In no way am I a professional counsler or therapist. The advice I give is from my own experience. In no way do I claim to cure, treat, or diagnose any mental illness or addiction. I suggest to anyone beginning recovery get professional help.
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Winter Blues Got You Down?
For many of us in the northern hemisphere, with winter, comes cold weather and less daylight. These changes in environment can affect our psychological functioning and may contribute to an exacerbation of anxiety, while others may notice depressed mood, irritability, weight gain, hypersomnia, and an increase in interpersonal conflicts. Women are twice as likely to experience these climate-related psychological changes. Symptoms tend to peak during the month of February.
Whether your mood changes are within the “normal” range, or whether you have the “winter blues” or seasonal affective disorder (SAD), which is thought to affect up to 5% of the population, it is not uncommon to notice changes in how you feel consistent with the changing of the seasons. In fact, the first documented reference to these changes was in 1918 when the term “cabin fever” was coined as characterized by irritability, paranoia, memory problems, and excessive sleep. Now, this term is commonly used to refer to the boredom which results from being indoors for an extended period of time.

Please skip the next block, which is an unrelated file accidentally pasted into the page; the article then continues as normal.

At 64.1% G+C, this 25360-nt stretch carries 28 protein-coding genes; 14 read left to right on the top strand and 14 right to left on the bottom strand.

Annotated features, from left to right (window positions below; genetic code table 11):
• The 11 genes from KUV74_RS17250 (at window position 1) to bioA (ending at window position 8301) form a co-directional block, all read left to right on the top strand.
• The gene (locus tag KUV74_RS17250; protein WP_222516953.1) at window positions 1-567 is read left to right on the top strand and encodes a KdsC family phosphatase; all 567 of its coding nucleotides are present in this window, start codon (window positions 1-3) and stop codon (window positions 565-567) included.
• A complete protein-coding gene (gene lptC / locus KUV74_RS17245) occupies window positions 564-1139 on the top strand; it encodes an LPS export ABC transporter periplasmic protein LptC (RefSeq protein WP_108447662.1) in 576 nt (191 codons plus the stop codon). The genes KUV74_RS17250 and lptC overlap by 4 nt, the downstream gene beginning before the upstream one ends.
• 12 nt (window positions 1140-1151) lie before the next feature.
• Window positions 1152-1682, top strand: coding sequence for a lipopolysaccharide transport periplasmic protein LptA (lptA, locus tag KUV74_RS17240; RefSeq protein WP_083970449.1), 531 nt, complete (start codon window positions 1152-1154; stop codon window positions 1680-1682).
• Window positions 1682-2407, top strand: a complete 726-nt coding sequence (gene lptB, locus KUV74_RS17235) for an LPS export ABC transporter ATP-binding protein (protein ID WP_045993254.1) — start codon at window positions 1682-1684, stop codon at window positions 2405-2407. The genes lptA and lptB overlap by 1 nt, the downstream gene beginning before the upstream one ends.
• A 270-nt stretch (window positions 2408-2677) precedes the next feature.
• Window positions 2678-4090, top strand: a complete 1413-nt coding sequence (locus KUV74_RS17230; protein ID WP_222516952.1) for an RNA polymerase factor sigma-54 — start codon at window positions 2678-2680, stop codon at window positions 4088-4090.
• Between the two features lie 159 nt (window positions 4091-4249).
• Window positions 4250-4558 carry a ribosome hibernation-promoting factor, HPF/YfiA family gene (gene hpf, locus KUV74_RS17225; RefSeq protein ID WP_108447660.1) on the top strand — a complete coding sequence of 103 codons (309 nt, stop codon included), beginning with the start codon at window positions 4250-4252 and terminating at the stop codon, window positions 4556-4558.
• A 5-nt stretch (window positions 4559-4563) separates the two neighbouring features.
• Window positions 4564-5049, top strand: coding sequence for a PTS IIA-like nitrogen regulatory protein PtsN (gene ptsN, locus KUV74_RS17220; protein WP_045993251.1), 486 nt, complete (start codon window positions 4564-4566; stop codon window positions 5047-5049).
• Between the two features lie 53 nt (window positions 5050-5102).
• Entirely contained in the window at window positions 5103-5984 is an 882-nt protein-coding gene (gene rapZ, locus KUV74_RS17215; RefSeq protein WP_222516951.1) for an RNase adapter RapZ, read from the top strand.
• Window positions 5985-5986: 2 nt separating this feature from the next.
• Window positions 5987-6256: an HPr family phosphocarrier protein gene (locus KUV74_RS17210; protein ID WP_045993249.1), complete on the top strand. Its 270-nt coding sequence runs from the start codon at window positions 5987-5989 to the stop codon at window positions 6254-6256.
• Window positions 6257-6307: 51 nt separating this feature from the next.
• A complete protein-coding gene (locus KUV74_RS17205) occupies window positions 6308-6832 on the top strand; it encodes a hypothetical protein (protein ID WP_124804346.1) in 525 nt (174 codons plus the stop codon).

If you ever find yourself indoors a bit too often during the cold weather, try combatting the winter blues with some of these strategies:
Spend some time in the daylight (as little as 10-15 minutes per day of sunlight can contribute to positive mood changes)
Light therapy or the use of full-spectrum/broad spectrum light bulbs in the home
Be active: exercise, cook, play board games or computer games, create art projects or crafts (activity is a great mood lifter)
Catch up on communication: phone a friend, engage in a video chat/Facetime/Skype session, host a get together/dinner/movie night, carve out special time with a spouse, child, or other loved one (interaction with others helps us to feel connected and less isolated)
De-stress: relax with activities like meditation, yoga, tai chi, spa services, movies, music
Avoid excessive alcohol (excessive alcohol consumption can contribute to depressed mood and irritability)
Psychotherapy and/or medication can also be helpful in addressing these depressive feelings